- Family Relationships in Morrison's The Bluest Eye “The Bluest Eye” by Toni Morrison, is a story about the life of a young black girl, Pecola Breedlove, who is growing up during post World War I. She prays for the bluest eyes, which will “make her beautiful” and in turn make her accepted by her family and peers. The major issue in the book, the idea of ugliness, was the belief that “blackness” was not valuable or beautiful. This view, handed down to them at birth, was a cultural hindrance to the black race....   [tags: The Bluest Eye Toni Morrison Essays]

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The Bluest Eye: How Society Took Pecola’s Innocence

- The immoral acts of society raped Pecola Breedlove, took her innocence, and left her to go insane. The Random House Dictionary defines “rape” as “an act of plunder, violent seizure, or abuse; despoliation; violation.” The Random House definition perfectly describes what happens to Pecola over the course of the novel. From Pecola’s standpoint, society rapes her repeatedly, by their judgmental attitudes towards everything that she is; she is “ugly,” she is poor, she is black. In Toni Morrison’s The Bluest Eye, Morrison shines a critical light on society, illumining the immoral acts that it participates in, through the story of how a little girl is thrown by the wayside since she does not embod...   [tags: Toni Morrison, Bluest Eye, rape, abuse, racism]

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The Bluest Eye - Morrison's Attempt to Induce White Guilt

- The Bluest Eye - Morrison's Attempt to Induce White Guilt I've heard the fable before, three times in fact. Originally, the oracle in question was always an old man, an Asian philosopher and blind. The boys carried in a live bird, not a dead bird as she described as a "small bundle of life sacrificed" or the absence of bird altogether. The boys asked the same question. If the philosopher answered dead, they would let it fly away, but if he answered alive, they would kill it and drop it at his feet, proving him wrong with either answer....   [tags: Bluest Eye Essays]

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Social Issues in Toni Morrison's The Bluest Eye

- The Bluest Eye Social Issues With The Bluest Eye, Morrison has not only created a story, but also a series of painfully accurate impressions. As Dee puts it "to read the book...is to ache for remedy" (20). But Morrison raises painful issues while at the same time managing to reveal the hope and encouragement beneath the surface. A reader might easily conclude that the most prominent social issue presented in The Bluest Eye is that of racism, but more important issues lie beneath the surface....   [tags: Toni Morrison The Bluest Eye]

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Structural Elements of Toni Morrison's The Bluest Eye

- The Bluest Eye: Structural Elements In The Bluest Eye, Toni Morrison employs structure as an aid for telling her story. She uses at least three unique structural devices for this purpose. First, Morrison begins the novel with three passages that prepare the reader for the shocking tale about to be told. Second, the novel is divided into four major parts with each quarter given the name of a season. Third, the novel is further divided into seven sections that are headed by a portion of the passage that began the novel....   [tags: Bluest Eye Essays]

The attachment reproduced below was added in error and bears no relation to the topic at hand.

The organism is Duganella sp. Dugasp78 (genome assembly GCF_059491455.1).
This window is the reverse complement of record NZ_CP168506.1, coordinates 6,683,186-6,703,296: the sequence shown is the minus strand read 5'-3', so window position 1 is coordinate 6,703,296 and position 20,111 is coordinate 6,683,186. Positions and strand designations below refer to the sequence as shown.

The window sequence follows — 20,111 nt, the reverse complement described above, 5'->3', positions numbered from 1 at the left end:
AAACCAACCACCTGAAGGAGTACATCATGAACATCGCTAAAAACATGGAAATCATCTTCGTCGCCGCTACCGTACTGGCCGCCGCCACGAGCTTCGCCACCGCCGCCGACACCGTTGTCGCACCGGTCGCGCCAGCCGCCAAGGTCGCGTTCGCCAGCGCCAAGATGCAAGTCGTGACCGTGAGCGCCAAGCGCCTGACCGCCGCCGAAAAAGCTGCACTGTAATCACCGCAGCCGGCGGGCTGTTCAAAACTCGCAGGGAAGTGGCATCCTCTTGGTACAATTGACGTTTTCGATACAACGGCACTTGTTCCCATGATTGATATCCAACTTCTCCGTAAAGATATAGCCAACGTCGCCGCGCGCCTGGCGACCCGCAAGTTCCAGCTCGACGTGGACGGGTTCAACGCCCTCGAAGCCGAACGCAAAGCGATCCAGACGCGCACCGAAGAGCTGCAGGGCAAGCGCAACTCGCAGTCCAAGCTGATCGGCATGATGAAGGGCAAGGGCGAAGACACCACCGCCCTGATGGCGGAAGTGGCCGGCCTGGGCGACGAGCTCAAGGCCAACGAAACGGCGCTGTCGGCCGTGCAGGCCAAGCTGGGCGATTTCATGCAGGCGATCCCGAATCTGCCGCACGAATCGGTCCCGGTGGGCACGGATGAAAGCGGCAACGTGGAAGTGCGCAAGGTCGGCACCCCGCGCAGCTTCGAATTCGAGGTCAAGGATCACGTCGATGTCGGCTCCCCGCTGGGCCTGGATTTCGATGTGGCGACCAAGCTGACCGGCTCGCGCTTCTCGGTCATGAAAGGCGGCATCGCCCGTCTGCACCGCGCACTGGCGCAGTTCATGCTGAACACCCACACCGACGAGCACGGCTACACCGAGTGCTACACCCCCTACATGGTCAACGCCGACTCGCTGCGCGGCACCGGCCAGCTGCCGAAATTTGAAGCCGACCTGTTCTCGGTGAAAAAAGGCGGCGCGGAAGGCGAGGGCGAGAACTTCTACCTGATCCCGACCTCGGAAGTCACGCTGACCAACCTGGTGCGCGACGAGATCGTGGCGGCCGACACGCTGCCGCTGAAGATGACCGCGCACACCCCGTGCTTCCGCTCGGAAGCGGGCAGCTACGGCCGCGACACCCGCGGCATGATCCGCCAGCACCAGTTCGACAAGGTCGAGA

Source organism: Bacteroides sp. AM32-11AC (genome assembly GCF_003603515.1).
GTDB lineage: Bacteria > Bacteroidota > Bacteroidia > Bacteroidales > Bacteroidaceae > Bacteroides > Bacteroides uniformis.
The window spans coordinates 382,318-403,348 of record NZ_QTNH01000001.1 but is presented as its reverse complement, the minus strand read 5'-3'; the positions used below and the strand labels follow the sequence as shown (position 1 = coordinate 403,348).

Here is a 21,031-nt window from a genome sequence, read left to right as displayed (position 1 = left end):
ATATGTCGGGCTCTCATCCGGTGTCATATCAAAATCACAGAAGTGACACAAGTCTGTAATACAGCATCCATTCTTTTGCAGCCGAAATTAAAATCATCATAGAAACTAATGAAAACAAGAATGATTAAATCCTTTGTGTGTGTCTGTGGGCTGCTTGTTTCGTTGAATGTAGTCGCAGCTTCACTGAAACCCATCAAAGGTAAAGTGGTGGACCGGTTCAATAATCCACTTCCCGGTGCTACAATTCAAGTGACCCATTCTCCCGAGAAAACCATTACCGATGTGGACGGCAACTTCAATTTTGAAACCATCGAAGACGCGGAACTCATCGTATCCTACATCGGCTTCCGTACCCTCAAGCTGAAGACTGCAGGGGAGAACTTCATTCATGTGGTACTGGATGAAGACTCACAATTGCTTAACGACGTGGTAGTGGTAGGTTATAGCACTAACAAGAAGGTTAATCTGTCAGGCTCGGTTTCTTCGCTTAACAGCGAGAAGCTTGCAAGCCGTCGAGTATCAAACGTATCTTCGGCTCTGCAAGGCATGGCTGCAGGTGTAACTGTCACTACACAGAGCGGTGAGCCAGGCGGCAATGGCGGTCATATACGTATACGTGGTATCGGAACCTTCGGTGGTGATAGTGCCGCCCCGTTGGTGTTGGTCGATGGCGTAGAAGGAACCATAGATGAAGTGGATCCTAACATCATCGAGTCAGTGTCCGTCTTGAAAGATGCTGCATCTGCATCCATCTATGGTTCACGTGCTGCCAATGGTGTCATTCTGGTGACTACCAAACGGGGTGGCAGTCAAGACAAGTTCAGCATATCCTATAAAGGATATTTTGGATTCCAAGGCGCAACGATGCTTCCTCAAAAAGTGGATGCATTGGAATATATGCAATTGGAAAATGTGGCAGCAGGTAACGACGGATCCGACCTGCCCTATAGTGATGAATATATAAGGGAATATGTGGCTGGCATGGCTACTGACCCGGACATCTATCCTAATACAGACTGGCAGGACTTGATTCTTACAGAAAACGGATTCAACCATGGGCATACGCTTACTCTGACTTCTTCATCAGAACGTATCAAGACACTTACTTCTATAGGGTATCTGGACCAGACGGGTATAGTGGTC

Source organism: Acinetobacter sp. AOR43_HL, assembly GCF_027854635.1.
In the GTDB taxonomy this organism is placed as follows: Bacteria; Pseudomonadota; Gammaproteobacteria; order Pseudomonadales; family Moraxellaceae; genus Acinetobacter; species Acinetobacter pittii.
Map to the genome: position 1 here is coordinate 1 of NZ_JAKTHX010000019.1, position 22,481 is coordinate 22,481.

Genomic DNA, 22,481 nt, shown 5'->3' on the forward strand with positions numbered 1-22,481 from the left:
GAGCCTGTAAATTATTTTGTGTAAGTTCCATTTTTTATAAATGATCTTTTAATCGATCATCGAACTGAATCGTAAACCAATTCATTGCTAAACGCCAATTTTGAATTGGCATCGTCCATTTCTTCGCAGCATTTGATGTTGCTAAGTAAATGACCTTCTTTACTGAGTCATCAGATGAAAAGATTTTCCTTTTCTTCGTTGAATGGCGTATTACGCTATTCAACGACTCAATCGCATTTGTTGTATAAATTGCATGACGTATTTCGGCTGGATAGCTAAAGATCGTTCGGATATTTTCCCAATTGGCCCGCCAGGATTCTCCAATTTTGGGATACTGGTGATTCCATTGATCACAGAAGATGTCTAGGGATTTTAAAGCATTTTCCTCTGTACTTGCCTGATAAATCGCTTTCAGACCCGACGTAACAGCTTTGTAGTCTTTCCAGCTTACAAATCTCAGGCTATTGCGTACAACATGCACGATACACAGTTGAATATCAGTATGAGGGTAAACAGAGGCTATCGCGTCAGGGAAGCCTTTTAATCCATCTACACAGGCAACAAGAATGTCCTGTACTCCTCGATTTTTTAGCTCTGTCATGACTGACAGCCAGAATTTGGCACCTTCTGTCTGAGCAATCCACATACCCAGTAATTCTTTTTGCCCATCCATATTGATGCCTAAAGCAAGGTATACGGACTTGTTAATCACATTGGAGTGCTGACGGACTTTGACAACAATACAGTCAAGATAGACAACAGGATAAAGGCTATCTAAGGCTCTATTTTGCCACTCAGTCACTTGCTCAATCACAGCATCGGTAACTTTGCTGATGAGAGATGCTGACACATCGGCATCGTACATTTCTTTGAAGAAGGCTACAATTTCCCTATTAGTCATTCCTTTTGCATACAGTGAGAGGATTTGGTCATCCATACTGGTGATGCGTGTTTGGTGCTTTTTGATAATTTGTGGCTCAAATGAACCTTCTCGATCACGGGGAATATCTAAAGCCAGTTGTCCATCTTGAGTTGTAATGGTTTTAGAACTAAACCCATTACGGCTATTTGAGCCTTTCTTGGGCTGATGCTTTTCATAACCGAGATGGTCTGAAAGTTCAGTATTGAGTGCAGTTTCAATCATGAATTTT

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Evil of Fulfillment in Toni Morrison's The Bluest Eye

- Evil of Fulfillment The Bluest Eye, by Toni Morrison, tells the sordid story of Pecola, a young colored girl, as she struggles to attain beauty, desperately praying for blue eyes. Depicting the fallacies in the storybook family, Morrison weaves the histories of the many colored town folk into the true definition of a family. Through intense metaphor and emotion, the ugliness of racial tension overcomes the search for beauty and in turn the search for love. Pecola, a twelve year old from a broken home, is first introduced when she is sent to live with Claudia (the narrator) and her family....   [tags: Toni Morrison The Bluest Eye]

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Analysis Of The Book ' The Bluest Eye '

- In the Bluest Eye, the chapter that I found to be interesting towards the novel would be the chapter containing Soaphead Church and his interaction with Pecola Breedlove. This chapter in the novel has different themes that influence the book such as beauty/ugliness, femininity, home, racism, and sexuality. This chapter of the novel displays that even though an unlikely character is added into the story that they can be important towards the main character and plot sequence. When it comes to the plot following a particular character such as Pecola, there are other characters thrown into the mix in order to show how even though they are from different backgrounds they add a certain effect to t...   [tags: Character, Novel, Eye color, Protagonist]

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The Story Of George Orwell 's ' Duck '

- Like always, the transportation made Jimmy’s mind foggy and his stomach churn. He was thankful he was wearing his sunglasses, closing his eye for a moment to regain balance as he released Duck’s waist. He didn’t need to explain himself to the young man, he already knew the drill. They stood before a house with a sagging roof and sandy brickwork faded and crumbling. Jimmy went to knock, but the door swung open before he’d even raised his hand. Duck was already sitting on the muddy front garden, his back to his boss....   [tags: 2007 singles, Want, Need, Eye color]